Those three factors alone will give you enough to be able to at least make a short list and might allow you to choose a professional organizer in no time at all.
In modern life I believe time becomes so precious to the potential of opportunities and experiences life has to offer. Using a professional organizer will allow you to maximize the life opportunities you can take advantage of.
How To End Clutter And Make Home Organization Easier
I've spoken to quite a few people over the years who say they have very nice clothes they love but the don't wear them anymore.
But my question is this: If you value something so much...then don't you think you should be wearing it?
The reality is we are a society who likes to accumulate and, dating back to the Great Depression, we tend to keep everything we believe has monetary value when, in reality, it really doesn't.
For example, a pretty dress or a nice suit you bought ten years ago went for what can be considered a lot of money.
And the problem is you haven't touched it in nine years because, as most clothes do, it went out of style.
Could it come back in style someday? Maybe. Styles do often return.
But this is not a reason to hold onto things you don't use..."just in case."
You feel like, because you spent "good" money on it, you are throwing money away. But ask yourself this... is it putting money in your pocket sitting there in the back of your closet with dust on the shoulders?
Is it giving you anything? Do you benefit at all from keeping outdated outfits?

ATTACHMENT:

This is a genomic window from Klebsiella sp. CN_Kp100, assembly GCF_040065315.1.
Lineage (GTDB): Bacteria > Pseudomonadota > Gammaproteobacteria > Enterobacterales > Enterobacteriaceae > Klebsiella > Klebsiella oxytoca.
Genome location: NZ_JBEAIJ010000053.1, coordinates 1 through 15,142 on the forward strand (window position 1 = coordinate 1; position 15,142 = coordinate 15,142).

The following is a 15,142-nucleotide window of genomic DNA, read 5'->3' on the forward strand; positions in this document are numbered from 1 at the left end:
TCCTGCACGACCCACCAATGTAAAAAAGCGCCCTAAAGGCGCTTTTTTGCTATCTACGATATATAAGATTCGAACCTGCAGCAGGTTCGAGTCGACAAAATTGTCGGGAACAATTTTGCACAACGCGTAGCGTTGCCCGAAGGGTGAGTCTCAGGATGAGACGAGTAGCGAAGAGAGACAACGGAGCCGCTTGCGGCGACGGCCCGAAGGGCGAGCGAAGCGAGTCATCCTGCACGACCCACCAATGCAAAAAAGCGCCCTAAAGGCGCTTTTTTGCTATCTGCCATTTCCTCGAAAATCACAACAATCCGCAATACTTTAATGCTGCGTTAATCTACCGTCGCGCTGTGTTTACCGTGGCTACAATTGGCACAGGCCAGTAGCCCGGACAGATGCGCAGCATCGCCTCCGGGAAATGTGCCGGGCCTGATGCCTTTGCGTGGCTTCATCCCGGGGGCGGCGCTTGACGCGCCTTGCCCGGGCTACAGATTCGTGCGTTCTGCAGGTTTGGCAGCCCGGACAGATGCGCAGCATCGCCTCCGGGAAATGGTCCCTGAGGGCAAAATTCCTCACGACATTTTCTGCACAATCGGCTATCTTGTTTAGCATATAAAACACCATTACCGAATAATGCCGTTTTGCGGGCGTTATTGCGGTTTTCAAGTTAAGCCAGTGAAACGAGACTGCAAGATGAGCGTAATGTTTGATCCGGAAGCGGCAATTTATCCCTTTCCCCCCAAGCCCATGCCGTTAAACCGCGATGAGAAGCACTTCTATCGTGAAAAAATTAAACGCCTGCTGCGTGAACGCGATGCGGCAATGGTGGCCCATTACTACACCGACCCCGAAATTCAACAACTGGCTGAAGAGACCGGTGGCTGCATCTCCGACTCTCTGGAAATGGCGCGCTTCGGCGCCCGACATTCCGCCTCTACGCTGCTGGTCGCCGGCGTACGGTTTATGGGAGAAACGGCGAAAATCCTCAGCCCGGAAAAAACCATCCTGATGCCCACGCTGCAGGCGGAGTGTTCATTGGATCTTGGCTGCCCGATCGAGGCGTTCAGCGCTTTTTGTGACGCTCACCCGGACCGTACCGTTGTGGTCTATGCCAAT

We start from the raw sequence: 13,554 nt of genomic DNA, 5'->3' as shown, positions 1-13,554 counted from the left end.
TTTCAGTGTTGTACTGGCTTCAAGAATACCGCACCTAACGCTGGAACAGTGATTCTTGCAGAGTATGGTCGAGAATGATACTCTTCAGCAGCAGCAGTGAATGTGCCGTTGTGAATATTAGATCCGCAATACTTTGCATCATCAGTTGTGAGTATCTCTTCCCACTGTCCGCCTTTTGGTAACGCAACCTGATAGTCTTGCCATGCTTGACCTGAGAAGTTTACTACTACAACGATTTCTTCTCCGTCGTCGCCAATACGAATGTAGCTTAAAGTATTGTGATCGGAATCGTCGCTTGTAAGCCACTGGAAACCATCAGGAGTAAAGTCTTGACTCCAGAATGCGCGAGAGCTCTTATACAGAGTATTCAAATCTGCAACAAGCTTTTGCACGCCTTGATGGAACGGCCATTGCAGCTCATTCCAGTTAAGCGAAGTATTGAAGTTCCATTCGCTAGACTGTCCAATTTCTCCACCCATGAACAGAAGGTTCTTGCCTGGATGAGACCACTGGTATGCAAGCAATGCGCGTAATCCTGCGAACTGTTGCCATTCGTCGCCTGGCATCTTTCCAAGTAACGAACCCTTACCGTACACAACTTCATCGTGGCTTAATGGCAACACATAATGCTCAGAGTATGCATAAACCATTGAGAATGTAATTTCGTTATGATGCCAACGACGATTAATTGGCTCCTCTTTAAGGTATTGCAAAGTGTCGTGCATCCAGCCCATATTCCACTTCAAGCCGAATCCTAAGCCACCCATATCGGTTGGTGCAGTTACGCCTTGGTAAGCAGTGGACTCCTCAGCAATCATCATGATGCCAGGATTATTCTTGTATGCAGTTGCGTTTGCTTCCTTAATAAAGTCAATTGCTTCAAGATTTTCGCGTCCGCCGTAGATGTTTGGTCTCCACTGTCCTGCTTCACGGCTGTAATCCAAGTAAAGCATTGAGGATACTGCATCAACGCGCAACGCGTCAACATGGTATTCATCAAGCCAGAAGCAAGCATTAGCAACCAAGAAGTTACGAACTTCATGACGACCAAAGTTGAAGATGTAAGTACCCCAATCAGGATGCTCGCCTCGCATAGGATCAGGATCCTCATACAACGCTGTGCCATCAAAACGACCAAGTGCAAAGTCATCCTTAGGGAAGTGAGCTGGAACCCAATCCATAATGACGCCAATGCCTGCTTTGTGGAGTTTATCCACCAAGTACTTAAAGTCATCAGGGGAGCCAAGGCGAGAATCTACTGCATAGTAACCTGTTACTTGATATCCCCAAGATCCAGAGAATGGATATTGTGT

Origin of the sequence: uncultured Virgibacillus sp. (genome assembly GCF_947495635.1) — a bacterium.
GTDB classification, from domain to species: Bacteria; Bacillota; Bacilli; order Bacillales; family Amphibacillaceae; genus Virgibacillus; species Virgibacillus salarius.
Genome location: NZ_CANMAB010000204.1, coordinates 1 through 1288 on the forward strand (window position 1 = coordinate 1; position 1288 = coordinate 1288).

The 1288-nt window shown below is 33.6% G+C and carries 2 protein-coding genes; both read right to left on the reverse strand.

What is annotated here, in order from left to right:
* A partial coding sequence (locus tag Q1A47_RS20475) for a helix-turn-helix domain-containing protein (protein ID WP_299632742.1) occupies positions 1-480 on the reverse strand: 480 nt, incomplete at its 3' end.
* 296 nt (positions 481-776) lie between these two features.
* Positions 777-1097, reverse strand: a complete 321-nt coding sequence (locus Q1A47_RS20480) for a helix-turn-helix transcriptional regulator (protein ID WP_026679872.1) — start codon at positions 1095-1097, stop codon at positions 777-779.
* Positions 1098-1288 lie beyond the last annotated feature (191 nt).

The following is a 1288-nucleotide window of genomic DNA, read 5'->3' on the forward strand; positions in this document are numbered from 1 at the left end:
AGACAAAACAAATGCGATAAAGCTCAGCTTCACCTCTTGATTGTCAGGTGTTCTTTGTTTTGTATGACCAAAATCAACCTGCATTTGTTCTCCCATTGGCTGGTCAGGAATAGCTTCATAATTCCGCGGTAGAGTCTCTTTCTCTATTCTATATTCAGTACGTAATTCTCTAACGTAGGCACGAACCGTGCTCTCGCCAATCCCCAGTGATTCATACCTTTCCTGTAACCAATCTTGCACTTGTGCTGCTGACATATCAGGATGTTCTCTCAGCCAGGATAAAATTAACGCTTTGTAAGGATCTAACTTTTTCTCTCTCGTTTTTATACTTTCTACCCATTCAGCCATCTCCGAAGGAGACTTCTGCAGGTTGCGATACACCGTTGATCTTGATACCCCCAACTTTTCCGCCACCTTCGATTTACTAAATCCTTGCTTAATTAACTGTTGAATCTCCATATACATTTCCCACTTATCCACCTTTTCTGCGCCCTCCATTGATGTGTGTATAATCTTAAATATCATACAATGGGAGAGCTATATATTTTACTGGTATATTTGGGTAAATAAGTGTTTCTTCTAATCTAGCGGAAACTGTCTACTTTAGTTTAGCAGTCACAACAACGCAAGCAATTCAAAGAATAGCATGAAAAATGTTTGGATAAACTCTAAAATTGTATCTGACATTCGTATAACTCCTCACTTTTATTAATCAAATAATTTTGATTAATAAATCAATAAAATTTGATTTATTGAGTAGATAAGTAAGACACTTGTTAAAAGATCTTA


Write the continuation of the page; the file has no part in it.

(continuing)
Now ask yourself one more question... will you gain anything by getting rid of it and donating it to charity?
Of course you will!
More space to be able to keep the clothes you are going to wear (we only wear 50% of the clothes we own, by the way.)
I might even suggest buying a new outfit for every three to five you get rid of.
Because new clothes make people feel good. I don't recommend buying new clothes for the sake of buying new clothes and throwing away your money. But you've got to admit putting on a new pair of pants that make us look better is a nice, uplifting feeling.
The thing is the items taking up space, yes, you paid for them.
But by keeping something you no longer wear or use you are not getting anything in return but more clutter and a lack of storage space you could be using for something else.
Here is something you should do right now with items (they don't have to be clothes) you are holding onto because you paid good money for them.
1. Go find ten items you own for one reason and one reason only... because you paid for it.
2. Grab a piece of paper and make three columns.
3. Write the items you are having trouble getting rid of in the left column. In the middle column, write "why I am keeping this item" and in the third column write "what will I gain by getting rid of this item."
My guess is you will have a lot more in the right column than you will in the middle.
Be specific with both.
If you can honestly fill up the middle column with more reasons of why you should keep it, and they are good, legitimate reasons, then maybe you shouldn't get rid of it.
But I'm willing to bet that won't be the case.
Clutter Quickly Grows With Procrastination And Even Kills
The most common problem most people have with getting rid of clutter and getting organized is not knowing how to begin or where to get started.
So it gets put off until...later.
Of course, the reasons are usually decent.
For one, there's a lot going on in our lives. We go in so many directions and there never seems to be enough time to get anything done.